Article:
For decades, certain scientists have hoped carbon-capture technologies, deployed at large scales, could save humanity from catastrophic climate change by providing a bridge to a future in which we’ll have enough capacity to create, store, and supply all the world’s energy from only renewable sources. Now that seems imminent. The 2015 Paris climate agreement set a number of goals designed to keep global average temperatures from rising above 2°C as compared to pre-industrial levels—a threshold beyond which there may be irreversible changes to the climate. The foremost authority on the matter, the Intergovernmental Panel on Climate Change, has modeled hundreds of possible futures to find economically optimal paths to achieving these goals, which require the world to bring emissions down to zero by around 2060. In virtually every IPCC model, carbon capture is absolutely essential—no matter what else we do to mitigate climate change.
But carbon-capture technologies have a tortured history. Though first developed nearly 50 years ago, their use in climate-change mitigation only began in earnest in the 1990s and scaling them up hasn’t gone as planned. Over the past decade, billions of dollars have been spent on carbon-capture projects that have not materialized. The most recent failure was the $7.5 billion Kemper Project in Mississippi, whose owners earlier this year announced that instead of finishing the planned low-emissions coal plant, they would just turn it into a natural-gas plant.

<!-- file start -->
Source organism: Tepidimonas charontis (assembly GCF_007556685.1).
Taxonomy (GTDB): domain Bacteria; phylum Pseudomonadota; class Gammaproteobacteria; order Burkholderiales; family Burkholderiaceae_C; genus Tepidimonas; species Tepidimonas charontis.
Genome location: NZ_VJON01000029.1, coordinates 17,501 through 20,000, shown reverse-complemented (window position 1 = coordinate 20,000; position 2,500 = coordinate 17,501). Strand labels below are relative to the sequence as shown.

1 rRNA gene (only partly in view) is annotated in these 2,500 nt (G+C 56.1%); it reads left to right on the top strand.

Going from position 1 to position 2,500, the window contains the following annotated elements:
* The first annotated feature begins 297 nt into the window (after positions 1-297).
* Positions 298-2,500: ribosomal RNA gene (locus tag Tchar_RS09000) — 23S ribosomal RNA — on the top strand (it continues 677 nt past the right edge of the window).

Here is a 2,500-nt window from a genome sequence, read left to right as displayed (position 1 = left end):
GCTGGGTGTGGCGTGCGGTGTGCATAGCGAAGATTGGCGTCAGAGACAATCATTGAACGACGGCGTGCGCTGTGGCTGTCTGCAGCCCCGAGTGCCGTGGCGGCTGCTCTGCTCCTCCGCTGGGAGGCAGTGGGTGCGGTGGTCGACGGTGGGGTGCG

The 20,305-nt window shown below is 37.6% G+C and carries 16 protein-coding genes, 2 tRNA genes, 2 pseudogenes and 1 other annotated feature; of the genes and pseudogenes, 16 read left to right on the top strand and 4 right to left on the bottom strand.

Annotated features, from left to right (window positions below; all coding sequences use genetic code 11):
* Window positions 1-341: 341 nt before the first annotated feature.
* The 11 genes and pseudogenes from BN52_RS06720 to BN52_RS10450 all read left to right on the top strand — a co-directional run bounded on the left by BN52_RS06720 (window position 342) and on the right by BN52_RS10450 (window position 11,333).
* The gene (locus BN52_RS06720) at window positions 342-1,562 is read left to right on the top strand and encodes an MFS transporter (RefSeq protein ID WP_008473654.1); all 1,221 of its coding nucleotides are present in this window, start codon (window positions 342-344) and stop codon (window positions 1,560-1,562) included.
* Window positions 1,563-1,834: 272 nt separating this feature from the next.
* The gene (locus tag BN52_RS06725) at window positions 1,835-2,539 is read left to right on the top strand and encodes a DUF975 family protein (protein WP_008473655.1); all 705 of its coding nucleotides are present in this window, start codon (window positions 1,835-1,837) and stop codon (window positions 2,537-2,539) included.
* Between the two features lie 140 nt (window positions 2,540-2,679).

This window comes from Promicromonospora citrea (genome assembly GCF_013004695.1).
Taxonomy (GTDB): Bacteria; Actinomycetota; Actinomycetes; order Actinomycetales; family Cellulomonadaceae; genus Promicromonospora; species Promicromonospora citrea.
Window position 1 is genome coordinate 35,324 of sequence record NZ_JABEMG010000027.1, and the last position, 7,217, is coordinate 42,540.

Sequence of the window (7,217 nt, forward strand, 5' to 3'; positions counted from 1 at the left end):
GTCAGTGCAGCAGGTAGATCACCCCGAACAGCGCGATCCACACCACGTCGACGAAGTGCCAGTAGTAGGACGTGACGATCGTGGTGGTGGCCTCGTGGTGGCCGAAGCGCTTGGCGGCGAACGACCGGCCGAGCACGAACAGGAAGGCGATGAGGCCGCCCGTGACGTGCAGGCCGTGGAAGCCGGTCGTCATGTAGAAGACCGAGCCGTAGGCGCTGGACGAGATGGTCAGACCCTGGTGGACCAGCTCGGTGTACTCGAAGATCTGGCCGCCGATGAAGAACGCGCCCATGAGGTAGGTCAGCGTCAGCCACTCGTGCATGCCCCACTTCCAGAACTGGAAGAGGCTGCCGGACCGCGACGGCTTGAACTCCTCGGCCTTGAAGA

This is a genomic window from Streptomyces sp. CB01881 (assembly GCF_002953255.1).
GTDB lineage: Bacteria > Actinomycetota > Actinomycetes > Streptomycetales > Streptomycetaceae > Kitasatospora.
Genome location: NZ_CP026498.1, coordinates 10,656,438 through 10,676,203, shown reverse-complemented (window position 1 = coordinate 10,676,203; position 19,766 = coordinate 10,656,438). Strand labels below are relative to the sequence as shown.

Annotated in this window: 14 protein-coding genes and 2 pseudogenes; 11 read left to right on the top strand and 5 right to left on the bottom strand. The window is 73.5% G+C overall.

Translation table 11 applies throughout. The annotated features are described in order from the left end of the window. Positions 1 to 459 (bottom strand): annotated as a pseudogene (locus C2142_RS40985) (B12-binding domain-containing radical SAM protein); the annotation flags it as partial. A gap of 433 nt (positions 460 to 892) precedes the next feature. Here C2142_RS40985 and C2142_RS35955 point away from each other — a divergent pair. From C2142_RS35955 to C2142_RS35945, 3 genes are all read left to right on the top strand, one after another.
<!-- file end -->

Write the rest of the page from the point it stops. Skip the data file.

Those fiascos have provided ammunition to environmental activists who argue that carbon-capture technologies create a “moral hazard,” making us complacent about the ongoing use of fossil fuels and extending the time we take to wean off them. At the most recent climate talks in Bonn, Germany in November, protesters thronged the only panel the US was officially hosting, because some of the panelists were arguing for the use of carbon capture when burning coal. “Clean coal is a myth!” they shouted.
My initial perception of carbon capture, based on what I had read in the press, was to side with the protesters. Carbon-capture technologies seemed outrageously expensive, especially when renewable energy is starting to get cheap enough to compete with fossil fuels. At the same time, my training in chemical engineering and chemistry told me the technologies were scientifically sound. And some of world’s most important bodies on climate change keep insisting that we need carbon capture. Who should I believe?